MAC: Mines and Communities

JATAM Urges the Indonesian Government to Immediately Withdraw Military Forces and Police from Mining

Published by MAC on 2005-07-30

JATAM Urges the Indonesian Government to Immediately Withdraw Military Forces and Police from Mining Locations

Press Release by Mining Advocacy Network (JATAM)

30 July 2005

-- PT Freeport Indonesia's Monetary Scandal proves Connection Between Military Forces, Mining Companies, and Human Rights Violation --

Jakarta, Indonesia - Again, the monetary scandal involving PT Freeport Indonesia and military officers is revealed in a report entitled 'Paying for Protection'. [1] Prior to April 2003, large sums appear to have gone directly to individual military and police officers, not to the Indonesian government. Most troubling, payments totaling US$247,705 appear to have gone to General Mahidin Simbolon, a controversial figure who held a senior position in the Indonesian military command covering East Timor in 1999, where soldiers and militiamen committed crimes against humanity that included at least 1,200 murders. The scandal becomes important for it has happened beforehand. In 2001 and 2002, Freeport stated that it has paid 'Protection Fee' to Indonesian National Army amounted US$ 10,3 million.

The above fact strengthens the intimate relationship between mining corporations and military forces. In many mining locations in Indonesia, the presence of security forces either army or police has triggered violence and human right violations of local communities. Data collected by JATAM record the presence of security guards in fifteen mining locations belonging to private foreign miners. This results in the hitting, capture, intimidation and shooting, and even murder (see annex). Therefore, JATAM urges the government of Indonesia to immediately re-consider the policy of placing Military Forces and Police in mining locations.

The government posts police and military forces in mining locations as if communities were groups threatening the mining existence. The Regional Police Head's Decree No. Juklak/03/5/1973, issued on 1 April 1973 on the Guidance of Vital Industry Security from Public Sabotage to protect PT Freeport is a case in point. This contradicts companies statement that they are able to maintain mutual relationship with communities and environment around the mining locations. The four-decade mining industries presence in Indonesia is a long time experience to prove that they should've been able to build good relationship with communities without violence, but the facts speak contrarily. Should they (companies) can build good relationship with locals, security guards' presence may not be necessary anymore, otherwise for certain occasions and not permanently. Besides, in fact all mining industries have their own security guards.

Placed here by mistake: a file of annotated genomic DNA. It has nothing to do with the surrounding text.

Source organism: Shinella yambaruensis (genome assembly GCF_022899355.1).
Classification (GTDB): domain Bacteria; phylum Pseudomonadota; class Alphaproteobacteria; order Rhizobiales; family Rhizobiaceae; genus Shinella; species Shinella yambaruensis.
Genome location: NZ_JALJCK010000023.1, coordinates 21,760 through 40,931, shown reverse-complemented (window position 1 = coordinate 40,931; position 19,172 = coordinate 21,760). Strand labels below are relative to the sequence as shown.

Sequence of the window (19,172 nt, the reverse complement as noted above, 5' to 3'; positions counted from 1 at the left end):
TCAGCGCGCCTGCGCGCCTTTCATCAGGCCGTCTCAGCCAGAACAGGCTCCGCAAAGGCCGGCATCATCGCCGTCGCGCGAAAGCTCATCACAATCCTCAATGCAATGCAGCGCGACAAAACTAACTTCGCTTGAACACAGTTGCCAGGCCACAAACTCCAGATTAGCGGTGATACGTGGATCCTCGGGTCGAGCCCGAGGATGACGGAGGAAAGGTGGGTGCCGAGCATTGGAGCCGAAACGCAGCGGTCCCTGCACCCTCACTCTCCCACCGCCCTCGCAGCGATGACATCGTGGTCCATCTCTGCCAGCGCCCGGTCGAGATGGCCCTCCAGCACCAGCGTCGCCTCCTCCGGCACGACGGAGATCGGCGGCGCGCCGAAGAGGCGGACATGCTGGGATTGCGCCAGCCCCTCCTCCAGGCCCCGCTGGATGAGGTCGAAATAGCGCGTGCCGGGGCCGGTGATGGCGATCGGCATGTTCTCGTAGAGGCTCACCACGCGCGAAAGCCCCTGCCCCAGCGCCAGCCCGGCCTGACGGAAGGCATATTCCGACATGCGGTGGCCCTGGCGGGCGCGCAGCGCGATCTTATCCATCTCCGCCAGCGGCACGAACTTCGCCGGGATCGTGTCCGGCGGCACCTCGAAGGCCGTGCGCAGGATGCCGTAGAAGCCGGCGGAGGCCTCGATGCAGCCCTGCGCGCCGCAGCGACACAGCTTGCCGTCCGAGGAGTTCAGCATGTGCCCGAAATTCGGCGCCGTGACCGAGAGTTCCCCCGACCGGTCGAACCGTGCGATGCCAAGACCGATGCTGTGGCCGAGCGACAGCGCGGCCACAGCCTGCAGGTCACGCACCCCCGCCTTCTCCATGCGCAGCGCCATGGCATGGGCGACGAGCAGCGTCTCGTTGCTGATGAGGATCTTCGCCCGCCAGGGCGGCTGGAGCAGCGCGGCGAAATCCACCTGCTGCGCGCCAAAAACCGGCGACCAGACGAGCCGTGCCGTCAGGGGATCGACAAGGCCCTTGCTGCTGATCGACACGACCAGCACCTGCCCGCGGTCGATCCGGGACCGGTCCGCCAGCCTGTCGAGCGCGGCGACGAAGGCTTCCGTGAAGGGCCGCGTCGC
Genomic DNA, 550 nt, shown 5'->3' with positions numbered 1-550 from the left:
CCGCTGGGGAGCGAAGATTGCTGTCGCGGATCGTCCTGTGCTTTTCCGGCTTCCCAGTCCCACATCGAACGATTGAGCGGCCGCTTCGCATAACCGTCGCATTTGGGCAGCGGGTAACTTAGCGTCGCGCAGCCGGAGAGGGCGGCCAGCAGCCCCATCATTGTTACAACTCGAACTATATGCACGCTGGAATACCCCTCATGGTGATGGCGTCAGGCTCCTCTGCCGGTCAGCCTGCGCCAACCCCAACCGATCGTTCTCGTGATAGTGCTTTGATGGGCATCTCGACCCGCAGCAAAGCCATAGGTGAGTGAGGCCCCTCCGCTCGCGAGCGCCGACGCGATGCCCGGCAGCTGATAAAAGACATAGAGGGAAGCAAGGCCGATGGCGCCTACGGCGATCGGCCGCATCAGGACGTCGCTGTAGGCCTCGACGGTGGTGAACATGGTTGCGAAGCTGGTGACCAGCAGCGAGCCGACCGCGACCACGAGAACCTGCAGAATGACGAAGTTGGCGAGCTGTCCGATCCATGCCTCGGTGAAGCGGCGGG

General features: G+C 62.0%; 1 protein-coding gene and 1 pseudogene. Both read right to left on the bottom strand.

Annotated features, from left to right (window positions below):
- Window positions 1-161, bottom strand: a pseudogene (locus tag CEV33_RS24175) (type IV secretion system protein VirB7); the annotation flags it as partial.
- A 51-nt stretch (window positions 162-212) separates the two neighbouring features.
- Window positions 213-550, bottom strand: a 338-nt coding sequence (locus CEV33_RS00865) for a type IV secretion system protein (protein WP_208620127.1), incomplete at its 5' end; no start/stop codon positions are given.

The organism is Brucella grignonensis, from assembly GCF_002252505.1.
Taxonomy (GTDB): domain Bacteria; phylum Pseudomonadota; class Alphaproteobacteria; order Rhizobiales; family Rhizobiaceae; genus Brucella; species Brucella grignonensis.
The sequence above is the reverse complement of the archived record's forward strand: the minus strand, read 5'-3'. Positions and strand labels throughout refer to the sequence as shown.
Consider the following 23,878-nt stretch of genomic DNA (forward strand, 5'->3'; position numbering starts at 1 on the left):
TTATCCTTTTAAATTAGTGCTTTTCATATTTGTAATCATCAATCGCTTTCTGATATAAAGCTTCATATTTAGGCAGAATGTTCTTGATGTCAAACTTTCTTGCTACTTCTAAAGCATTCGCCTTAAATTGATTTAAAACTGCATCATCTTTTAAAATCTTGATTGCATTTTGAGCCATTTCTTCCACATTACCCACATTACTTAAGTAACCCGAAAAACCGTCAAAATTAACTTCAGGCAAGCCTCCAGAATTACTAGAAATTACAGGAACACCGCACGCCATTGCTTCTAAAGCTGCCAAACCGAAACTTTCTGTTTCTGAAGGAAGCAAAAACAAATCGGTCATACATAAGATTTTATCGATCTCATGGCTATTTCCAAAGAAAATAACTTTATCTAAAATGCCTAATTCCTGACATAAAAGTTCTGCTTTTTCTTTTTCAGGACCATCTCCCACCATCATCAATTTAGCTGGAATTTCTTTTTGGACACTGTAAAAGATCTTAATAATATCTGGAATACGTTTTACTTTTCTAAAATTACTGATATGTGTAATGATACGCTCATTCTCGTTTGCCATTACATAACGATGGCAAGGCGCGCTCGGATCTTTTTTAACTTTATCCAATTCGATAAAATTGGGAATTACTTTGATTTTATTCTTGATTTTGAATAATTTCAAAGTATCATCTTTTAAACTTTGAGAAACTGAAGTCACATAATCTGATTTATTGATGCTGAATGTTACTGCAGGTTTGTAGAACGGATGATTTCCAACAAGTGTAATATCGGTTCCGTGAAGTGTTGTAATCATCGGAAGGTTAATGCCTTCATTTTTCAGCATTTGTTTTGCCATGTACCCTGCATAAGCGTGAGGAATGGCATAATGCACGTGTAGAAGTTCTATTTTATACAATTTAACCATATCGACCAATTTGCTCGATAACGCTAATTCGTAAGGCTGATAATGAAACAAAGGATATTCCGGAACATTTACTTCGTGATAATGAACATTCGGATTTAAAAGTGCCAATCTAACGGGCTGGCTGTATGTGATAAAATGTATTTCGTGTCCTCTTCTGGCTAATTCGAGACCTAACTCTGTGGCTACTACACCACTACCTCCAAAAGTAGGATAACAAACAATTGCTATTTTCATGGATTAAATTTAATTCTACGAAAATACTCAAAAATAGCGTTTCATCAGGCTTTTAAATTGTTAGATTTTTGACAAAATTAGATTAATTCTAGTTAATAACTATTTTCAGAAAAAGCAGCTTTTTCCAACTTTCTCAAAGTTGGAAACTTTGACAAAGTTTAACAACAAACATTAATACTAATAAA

Apart from triggering violence against locals, the presence of security guards results in rampant corruption among military forces and police institutions. Ministry of Defense Secretary General, General Sjafrie Sjamsudin's statement re Freeport's assistance that was likened to a cup of tea served by a host (Tempo Daily, 28 July 2005), is really a public deception since it involves a big sum of money that goes to individuals not to the government. The Freeport scandal absolutely does not conform to the government's policy setting priority on corruption eradication.

In 2003, the monetary scandal in which a big sum of money was given by Freeport to National Army has ever been revealed. Ironically, there was no significant action taken by the government. That is why, JATAM demands that the government re-consider the policy of posting military forces and police in mining locations. The government's policy to eradicate corruption and protect the human rights is in doubt if the SBY's administration does not immediately withdraw military forces and police guarding mining locations.

Media contact : Adhi Widiyanto +62 21 7941559, cell 081511655911

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